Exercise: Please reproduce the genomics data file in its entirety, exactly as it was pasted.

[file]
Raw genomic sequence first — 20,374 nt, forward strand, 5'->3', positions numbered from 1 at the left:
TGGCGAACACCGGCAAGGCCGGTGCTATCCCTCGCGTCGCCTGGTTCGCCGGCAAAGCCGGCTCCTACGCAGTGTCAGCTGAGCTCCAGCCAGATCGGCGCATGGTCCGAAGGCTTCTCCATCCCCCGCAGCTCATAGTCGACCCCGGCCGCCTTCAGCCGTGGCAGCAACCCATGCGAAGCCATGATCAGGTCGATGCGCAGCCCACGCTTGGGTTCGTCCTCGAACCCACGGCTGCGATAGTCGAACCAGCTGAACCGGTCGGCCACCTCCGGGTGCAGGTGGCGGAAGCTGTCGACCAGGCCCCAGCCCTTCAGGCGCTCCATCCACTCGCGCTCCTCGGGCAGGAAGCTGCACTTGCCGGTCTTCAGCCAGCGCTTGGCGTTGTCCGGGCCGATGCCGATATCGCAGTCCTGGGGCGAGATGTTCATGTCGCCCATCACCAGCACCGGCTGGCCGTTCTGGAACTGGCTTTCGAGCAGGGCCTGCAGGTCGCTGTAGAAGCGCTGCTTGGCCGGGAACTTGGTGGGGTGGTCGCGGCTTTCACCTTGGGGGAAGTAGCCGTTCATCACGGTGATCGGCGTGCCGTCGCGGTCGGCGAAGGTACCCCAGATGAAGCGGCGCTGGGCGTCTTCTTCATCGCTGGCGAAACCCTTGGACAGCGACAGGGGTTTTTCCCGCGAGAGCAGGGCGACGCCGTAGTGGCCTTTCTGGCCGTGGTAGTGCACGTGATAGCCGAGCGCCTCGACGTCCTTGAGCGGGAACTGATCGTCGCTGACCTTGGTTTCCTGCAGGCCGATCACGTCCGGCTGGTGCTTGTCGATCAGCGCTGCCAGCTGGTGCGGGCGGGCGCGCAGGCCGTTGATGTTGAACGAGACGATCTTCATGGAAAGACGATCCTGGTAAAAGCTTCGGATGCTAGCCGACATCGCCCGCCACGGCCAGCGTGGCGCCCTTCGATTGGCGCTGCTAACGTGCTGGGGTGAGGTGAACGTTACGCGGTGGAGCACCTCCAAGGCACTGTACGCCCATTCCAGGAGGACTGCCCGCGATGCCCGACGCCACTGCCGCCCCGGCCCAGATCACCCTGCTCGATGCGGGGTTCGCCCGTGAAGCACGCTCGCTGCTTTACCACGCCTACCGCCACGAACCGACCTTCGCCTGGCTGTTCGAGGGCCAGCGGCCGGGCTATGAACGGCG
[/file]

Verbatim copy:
Raw genomic sequence first — 20,374 nt, forward strand, 5'->3', positions numbered from 1 at the left:
TGGCGAACACCGGCAAGGCCGGTGCTATCCCTCGCGTCGCCTGGTTCGCCGGCAAAGCCGGCTCCTACGCAGTGTCAGCTGAGCTCCAGCCAGATCGGCGCATGGTCCGAAGGCTTCTCCATCCCCCGCAGCTCATAGTCGACCCCGGCCGCCTTCAGCCGTGGCAGCAACCCATGCGAAGCCATGATCAGGTCGATGCGCAGCCCACGCTTGGGTTCGTCCTCGAACCCACGGCTGCGATAGTCGAACCAGCTGAACCGGTCGGCCACCTCCGGGTGCAGGTGGCGGAAGCTGTCGACCAGGCCCCAGCCCTTCAGGCGCTCCATCCACTCGCGCTCCTCGGGCAGGAAGCTGCACTTGCCGGTCTTCAGCCAGCGCTTGGCGTTGTCCGGGCCGATGCCGATATCGCAGTCCTGGGGCGAGATGTTCATGTCGCCCATCACCAGCACCGGCTGGCCGTTCTGGAACTGGCTTTCGAGCAGGGCCTGCAGGTCGCTGTAGAAGCGCTGCTTGGCCGGGAACTTGGTGGGGTGGTCGCGGCTTTCACCTTGGGGGAAGTAGCCGTTCATCACGGTGATCGGCGTGCCGTCGCGGTCGGCGAAGGTACCCCAGATGAAGCGGCGCTGGGCGTCTTCTTCATCGCTGGCGAAACCCTTGGACAGCGACAGGGGTTTTTCCCGCGAGAGCAGGGCGACGCCGTAGTGGCCTTTCTGGCCGTGGTAGTGCACGTGATAGCCGAGCGCCTCGACGTCCTTGAGCGGGAACTGATCGTCGCTGACCTTGGTTTCCTGCAGGCCGATCACGTCCGGCTGGTGCTTGTCGATCAGCGCTGCCAGCTGGTGCGGGCGGGCGCGCAGGCCGTTGATGTTGAACGAGACGATCTTCATGGAAAGACGATCCTGGTAAAAGCTTCGGATGCTAGCCGACATCGCCCGCCACGGCCAGCGTGGCGCCCTTCGATTGGCGCTGCTAACGTGCTGGGGTGAGGTGAACGTTACGCGGTGGAGCACCTCCAAGGCACTGTACGCCCATTCCAGGAGGACTGCCCGCGATGCCCGACGCCACTGCCGCCCCGGCCCAGATCACCCTGCTCGATGCGGGGTTCGCCCGTGAAGCACGCTCGCTGCTTTACCACGCCTACCGCCACGAACCGACCTTCGCCTGGCTGTTCGAGGGCCAGCGGCCGGGCTATGAACGGCG